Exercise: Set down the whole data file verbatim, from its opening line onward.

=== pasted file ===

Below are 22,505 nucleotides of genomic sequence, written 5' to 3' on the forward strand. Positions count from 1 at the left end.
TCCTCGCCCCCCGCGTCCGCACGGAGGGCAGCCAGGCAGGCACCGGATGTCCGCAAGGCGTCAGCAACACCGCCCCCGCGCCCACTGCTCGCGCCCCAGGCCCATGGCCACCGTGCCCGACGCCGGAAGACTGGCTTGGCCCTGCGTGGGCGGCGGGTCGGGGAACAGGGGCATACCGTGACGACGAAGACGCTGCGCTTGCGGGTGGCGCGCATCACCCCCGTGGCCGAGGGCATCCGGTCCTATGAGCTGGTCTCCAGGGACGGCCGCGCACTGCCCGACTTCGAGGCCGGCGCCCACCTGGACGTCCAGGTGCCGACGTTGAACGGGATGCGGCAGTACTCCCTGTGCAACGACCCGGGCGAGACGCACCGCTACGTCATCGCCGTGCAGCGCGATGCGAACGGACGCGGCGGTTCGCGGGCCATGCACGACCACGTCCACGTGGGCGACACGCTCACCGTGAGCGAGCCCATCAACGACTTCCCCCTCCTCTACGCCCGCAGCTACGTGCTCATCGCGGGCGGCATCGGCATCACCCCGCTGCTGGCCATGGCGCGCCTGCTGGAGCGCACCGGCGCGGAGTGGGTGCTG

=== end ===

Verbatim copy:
Below are 22,505 nucleotides of genomic sequence, written 5' to 3' on the forward strand. Positions count from 1 at the left end.
TCCTCGCCCCCCGCGTCCGCACGGAGGGCAGCCAGGCAGGCACCGGATGTCCGCAAGGCGTCAGCAACACCGCCCCCGCGCCCACTGCTCGCGCCCCAGGCCCATGGCCACCGTGCCCGACGCCGGAAGACTGGCTTGGCCCTGCGTGGGCGGCGGGTCGGGGAACAGGGGCATACCGTGACGACGAAGACGCTGCGCTTGCGGGTGGCGCGCATCACCCCCGTGGCCGAGGGCATCCGGTCCTATGAGCTGGTCTCCAGGGACGGCCGCGCACTGCCCGACTTCGAGGCCGGCGCCCACCTGGACGTCCAGGTGCCGACGTTGAACGGGATGCGGCAGTACTCCCTGTGCAACGACCCGGGCGAGACGCACCGCTACGTCATCGCCGTGCAGCGCGATGCGAACGGACGCGGCGGTTCGCGGGCCATGCACGACCACGTCCACGTGGGCGACACGCTCACCGTGAGCGAGCCCATCAACGACTTCCCCCTCCTCTACGCCCGCAGCTACGTGCTCATCGCGGGCGGCATCGGCATCACCCCGCTGCTGGCCATGGCGCGCCTGCTGGAGCGCACCGGCGCGGAGTGGGTGCTG